Tue | Jul 16, 2019

Gov’t lost at sea - Foreign affairs, security ministers in the dark on alleged ‘slave-like treatment’ of fishermen

Published:Saturday | June 15, 2019 | 12:22 AMEdmond Campbell/News Coordinator
Luther Patterson
David Williams
Patrick Ferguson
Robert Weir
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Foreign Affairs Minister Kamina Johnson Smith says the Government cannot call in officials from the United States Embassy to shed light on the alleged inhumane treatment meted out to five Jamaican fishermen by the US Coast Guard until she has received “as many facts as possible about the matter”.

Yesterday, Opposition Senator Lambert Brown asked Johnson Smith if she had called in US officials locally about the “slave-like treatment of the Jamaican fishermen who were held unjustly by the US authorities”.

He charged that the treatment of the Jamaican fishermen, who were detained for more than a month aboard US Coast Guard vessels, was appalling, noting that the “rights and liberties of our Jamaican brothers” were impacted.

“I have indicated to the Senate that we are investigating. We are seeking to understand the case more because it only came to our attention yesterday (Thursday),” said Johnson Smith.

In a Gleaner interview on Thursday, George Thompson, 44, said that on the night of September 14, 2017, he and four others – Robert Dexter Weir, Patrick Wayne Ferguson, Luther Fian Patterson, and David Roderick Williams – believed that they stared death in the face.

In a lawsuit filed on Wednesday by the American Civil Liberties Union, Weir, Ferguson, Williams, and Patterson claim they were captured by the members of the US Coast Guard, stripped naked, given white, paper-thin overalls and disposable slippers to wear instead, and subsequently chained by their ankles to metal cables.

When contacted by The Gleaner yesterday, National Security Minister Dr Horace Chang said he was not aware of the incident.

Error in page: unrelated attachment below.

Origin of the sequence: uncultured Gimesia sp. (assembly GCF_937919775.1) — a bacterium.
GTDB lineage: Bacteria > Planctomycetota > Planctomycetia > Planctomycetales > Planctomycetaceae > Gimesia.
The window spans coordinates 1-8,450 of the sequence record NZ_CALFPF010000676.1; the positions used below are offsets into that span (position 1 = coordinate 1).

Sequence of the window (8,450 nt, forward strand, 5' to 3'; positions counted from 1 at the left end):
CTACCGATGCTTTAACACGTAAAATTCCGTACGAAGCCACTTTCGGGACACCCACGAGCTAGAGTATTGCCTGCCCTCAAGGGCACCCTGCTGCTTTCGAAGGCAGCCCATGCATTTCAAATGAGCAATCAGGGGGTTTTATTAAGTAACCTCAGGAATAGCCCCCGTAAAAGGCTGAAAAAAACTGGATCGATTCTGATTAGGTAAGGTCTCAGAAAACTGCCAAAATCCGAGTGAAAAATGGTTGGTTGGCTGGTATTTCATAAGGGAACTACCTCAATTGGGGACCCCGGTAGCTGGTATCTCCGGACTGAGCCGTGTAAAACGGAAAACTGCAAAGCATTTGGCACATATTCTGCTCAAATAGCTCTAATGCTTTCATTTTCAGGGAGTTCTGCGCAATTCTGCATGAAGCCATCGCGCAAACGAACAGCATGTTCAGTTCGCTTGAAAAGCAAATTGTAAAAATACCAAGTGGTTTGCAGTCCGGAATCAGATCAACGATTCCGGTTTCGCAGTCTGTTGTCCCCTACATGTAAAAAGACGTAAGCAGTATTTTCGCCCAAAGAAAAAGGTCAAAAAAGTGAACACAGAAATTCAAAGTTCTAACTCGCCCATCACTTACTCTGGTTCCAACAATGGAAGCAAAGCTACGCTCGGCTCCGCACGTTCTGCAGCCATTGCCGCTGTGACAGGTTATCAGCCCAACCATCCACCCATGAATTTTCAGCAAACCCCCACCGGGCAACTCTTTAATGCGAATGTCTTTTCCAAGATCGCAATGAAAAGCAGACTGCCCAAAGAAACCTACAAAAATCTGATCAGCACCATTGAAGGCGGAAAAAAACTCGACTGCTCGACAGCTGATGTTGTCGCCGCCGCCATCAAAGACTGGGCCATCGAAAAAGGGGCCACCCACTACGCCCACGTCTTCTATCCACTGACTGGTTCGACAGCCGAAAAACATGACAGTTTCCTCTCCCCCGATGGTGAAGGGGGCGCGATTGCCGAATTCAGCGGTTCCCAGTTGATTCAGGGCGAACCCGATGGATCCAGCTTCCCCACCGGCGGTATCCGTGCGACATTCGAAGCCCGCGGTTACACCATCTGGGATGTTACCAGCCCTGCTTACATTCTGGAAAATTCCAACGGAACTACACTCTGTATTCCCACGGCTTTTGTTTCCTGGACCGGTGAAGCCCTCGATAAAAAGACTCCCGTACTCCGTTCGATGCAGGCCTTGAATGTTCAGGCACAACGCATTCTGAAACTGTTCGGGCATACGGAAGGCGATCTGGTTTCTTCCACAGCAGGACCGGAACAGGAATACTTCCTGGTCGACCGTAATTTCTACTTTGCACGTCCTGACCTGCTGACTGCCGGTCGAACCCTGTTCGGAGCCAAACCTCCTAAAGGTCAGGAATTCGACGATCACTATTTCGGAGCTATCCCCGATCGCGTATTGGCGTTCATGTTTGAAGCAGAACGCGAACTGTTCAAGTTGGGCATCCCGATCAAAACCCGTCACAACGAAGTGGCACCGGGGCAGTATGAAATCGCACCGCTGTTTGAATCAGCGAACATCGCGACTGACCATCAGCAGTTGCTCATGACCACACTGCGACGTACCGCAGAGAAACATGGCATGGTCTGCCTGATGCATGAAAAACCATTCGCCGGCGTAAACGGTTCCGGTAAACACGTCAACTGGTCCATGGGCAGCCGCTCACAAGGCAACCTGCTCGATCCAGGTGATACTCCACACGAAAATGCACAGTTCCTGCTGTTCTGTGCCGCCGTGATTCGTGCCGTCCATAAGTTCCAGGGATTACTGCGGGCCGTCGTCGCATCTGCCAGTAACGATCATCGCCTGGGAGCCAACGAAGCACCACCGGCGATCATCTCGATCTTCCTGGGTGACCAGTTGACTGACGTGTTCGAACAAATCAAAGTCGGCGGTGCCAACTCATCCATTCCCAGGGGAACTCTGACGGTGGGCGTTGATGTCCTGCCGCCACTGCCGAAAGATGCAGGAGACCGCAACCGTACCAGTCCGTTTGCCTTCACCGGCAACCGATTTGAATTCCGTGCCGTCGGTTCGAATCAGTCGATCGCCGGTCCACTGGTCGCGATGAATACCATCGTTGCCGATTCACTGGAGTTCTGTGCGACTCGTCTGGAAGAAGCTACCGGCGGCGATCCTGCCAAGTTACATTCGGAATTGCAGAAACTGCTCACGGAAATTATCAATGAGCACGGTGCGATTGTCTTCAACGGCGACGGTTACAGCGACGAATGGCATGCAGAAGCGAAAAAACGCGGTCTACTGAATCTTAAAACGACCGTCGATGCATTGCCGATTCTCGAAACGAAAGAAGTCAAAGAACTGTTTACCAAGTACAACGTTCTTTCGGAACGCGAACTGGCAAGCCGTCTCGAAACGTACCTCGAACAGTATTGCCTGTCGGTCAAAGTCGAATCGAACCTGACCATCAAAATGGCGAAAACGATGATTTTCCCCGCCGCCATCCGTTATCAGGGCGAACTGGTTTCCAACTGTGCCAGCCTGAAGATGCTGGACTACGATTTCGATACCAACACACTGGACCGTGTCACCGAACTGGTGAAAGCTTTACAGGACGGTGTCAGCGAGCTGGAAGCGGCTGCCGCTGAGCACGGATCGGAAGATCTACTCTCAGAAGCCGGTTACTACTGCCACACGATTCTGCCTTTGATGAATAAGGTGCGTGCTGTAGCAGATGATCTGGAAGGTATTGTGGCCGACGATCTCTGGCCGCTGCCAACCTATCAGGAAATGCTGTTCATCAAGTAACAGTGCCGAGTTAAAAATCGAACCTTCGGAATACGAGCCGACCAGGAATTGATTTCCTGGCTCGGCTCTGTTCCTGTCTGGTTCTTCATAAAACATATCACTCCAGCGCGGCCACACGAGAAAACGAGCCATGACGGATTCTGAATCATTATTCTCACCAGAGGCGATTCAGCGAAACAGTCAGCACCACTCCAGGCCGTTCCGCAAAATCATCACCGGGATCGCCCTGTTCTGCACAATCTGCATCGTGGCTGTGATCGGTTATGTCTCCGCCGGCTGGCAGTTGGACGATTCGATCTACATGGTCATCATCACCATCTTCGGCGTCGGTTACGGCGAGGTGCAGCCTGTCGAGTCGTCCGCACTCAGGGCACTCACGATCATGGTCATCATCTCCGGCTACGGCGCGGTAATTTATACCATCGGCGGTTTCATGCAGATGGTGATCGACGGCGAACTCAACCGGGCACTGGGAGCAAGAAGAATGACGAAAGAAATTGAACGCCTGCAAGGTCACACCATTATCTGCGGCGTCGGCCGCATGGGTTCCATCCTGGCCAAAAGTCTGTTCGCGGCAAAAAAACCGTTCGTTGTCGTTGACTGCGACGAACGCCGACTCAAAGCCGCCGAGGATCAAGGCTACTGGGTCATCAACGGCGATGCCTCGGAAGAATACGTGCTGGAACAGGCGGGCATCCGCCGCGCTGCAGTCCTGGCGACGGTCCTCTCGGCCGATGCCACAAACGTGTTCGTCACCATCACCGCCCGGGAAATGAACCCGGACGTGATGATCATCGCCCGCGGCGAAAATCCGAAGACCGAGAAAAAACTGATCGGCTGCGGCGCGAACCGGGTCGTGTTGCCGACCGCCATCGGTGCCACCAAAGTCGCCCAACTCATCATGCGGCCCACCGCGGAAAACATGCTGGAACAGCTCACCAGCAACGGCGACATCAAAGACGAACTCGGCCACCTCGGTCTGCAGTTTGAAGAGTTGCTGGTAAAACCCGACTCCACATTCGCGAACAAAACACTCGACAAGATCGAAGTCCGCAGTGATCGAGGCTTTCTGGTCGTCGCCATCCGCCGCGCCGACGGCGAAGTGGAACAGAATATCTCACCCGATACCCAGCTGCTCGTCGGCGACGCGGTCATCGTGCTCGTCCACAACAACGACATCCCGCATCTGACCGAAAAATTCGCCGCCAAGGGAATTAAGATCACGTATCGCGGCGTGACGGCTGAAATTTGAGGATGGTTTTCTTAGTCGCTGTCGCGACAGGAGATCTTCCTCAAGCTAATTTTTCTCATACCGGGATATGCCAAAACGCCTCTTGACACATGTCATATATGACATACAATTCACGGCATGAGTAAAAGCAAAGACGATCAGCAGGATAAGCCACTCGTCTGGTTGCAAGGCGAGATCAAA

However, he pointed out that when Jamaicans were being deported, US officials would inform the Jamaican Consulate in Washington, New York or Miami.

He said that when deportees land in Jamaica, the police would process them to ascertain if they had any case against them.

“They are reported to the police, who keep a record,” he added.

Chang indicated that his ministry and the Ministry of Foreign Affairs and Foreign Trade would investigate the matter and provide a response.

Posing questions and making comments in the Senate yesterday, opposition lawmaker K.D. Knight took issue with how Johnson Smith is handling the matter.

He noted that the issue came to public attention on Thursday and expressed alarm that the Minister of Foreign Affairs and Foreign Trade “is reading from her smartphone to make a statement to the Senate, and after the passage of 24 hours, cannot tell Jamaicans whether or not the Shiprider Agreement was relevant or whether it was breached and what steps will Jamaica be taking”.

The Shiprider Agreement is a memorandum of understanding for, among other things, cooperation in deterring the movement of illicit drugs through Jamaican territorial waters from South America to the United States. It puts a framework in place for the exercise of jurisdiction in each nation’s continuous zone.

Johnson Smith was at pains to point out that her ministry was making enquiries about the matter, noting that the issue was sensitive. The minister stressed that she would not speak in a speculative manner.

Knight noted that it was not likely that a reasonable response would be given “because the situation has not been treated with the urgency that it deserves and where inefficiency reigns, clarity will be absent”.

Brown asked her when the Jamaican Government was first notified that the US authorities were holding five Jamaican fishermen in custody.

However, Johnson Smith said that her ministry was responsible for the consular aspect of deportation while the “Ministry of National Security is responsible for everything else”.

“I am saying, and I think I have said several times this morning, that we, the Ministry of Foreign Affairs, are making enquiries of not only the relevant consulate, which is the Consulate General in Miami, but also of the relevant government agencies and departments,” she said.

“We know that the men were deported. They were deported, and, therefore, we have confirmed that there are records of deportation [in 2018]. ... There is no record of any complaint of this matter. The Ministry of Foreign Affairs became aware of this matter yesterday (Thursday) by virtue of the media reports. ... But the broader issue, we are making enquiries because we do not know enough about this case.”

US Coast Guard Lieutenant Commander Scott McBride, chief of media relations, told The Associated Press earlier that the agency requested permission from the Government of Jamaica to prosecute the men in the United States. The agency then detained the men and later received consent from the Jamaican Government, he added.

Up to news time, The Gleaner did not get a response from officials at the US Embassy in Kingston after posing questions on the matter.

edmond.campbell@gleanerjm.com